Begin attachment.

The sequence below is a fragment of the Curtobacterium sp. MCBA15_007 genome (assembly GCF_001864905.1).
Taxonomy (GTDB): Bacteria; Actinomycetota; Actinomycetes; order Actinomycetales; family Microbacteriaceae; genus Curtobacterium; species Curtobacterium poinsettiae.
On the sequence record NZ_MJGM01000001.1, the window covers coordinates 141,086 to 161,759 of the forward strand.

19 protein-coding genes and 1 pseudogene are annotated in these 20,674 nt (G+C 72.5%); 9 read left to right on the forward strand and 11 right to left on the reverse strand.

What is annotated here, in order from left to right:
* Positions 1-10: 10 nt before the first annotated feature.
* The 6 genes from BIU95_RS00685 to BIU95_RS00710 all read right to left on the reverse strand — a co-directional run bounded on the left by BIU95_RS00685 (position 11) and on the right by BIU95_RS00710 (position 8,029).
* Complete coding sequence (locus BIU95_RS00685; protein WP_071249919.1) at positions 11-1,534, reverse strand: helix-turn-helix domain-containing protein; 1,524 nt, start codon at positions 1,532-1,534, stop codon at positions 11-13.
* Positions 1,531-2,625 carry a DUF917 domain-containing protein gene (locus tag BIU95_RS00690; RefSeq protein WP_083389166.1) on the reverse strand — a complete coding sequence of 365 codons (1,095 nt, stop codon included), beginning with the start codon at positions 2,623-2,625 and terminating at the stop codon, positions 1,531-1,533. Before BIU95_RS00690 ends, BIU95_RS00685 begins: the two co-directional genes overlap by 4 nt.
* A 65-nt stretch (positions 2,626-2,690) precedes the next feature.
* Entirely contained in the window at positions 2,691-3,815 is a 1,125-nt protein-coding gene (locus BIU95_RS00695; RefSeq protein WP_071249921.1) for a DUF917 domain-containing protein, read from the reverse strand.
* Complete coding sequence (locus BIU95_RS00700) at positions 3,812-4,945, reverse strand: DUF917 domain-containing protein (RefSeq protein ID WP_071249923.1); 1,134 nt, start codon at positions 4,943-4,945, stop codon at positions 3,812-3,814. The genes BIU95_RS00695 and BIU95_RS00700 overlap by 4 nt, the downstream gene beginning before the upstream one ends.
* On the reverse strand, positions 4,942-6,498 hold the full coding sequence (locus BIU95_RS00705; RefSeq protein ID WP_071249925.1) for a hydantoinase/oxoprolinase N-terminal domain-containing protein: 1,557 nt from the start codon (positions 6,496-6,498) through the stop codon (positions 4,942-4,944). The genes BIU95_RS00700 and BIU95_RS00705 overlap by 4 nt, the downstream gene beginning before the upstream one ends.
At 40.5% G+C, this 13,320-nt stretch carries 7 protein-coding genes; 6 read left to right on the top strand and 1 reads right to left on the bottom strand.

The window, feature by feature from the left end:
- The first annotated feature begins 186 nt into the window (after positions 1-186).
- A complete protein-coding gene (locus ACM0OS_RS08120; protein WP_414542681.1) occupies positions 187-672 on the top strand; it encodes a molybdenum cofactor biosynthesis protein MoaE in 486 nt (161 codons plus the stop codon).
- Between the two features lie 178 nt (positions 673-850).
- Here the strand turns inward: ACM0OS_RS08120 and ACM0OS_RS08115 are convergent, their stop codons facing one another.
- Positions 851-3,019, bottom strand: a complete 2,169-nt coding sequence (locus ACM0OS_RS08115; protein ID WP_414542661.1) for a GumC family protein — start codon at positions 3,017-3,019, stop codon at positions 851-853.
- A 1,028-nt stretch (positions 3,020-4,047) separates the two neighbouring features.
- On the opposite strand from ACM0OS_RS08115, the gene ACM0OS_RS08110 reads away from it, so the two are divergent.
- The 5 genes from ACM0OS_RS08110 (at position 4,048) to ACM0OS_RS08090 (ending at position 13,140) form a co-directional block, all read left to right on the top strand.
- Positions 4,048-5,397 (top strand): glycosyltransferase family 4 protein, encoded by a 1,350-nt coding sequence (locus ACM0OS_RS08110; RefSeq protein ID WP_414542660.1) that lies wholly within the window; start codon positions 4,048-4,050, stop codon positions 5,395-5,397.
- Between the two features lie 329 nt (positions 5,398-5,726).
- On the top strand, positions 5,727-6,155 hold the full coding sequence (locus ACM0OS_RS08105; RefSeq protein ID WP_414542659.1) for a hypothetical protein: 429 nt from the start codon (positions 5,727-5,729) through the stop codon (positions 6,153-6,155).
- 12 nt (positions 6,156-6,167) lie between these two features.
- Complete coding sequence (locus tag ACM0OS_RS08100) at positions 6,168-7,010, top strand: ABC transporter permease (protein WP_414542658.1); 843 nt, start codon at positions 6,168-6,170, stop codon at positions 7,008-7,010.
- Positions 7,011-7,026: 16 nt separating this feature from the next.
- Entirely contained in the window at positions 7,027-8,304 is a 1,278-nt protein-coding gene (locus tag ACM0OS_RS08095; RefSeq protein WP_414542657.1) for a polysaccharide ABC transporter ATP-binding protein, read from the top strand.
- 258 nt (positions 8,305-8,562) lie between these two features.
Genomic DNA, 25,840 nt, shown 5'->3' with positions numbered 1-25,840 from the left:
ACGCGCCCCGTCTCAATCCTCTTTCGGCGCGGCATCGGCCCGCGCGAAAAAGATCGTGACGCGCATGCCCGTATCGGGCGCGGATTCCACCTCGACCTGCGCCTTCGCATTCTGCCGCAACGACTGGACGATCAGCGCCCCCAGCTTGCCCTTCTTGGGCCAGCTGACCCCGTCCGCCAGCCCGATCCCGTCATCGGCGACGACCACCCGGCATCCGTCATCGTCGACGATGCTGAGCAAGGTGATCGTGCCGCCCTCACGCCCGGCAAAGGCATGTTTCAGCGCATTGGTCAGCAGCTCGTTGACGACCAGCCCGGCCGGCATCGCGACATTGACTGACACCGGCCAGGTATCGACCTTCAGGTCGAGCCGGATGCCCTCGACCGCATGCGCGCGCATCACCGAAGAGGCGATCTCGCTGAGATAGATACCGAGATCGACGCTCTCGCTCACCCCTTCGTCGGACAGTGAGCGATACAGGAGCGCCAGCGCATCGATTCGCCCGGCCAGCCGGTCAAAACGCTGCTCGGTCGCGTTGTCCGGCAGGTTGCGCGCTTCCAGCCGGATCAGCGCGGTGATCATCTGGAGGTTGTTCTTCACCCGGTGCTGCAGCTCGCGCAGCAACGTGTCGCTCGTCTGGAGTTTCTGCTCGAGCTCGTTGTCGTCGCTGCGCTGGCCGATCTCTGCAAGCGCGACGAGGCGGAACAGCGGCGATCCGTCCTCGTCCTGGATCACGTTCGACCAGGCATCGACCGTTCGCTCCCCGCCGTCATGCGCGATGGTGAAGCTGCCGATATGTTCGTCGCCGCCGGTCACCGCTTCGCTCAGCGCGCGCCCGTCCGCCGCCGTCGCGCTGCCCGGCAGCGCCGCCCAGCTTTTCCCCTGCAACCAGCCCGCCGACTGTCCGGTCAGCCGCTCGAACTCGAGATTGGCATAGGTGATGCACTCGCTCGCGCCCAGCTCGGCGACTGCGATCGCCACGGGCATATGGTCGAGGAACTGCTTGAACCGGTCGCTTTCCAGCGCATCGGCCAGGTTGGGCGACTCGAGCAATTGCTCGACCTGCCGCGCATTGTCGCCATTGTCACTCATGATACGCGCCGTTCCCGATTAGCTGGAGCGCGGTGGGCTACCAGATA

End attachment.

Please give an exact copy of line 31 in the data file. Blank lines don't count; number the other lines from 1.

- 258 nt (positions 8,305-8,562) lie between these two features.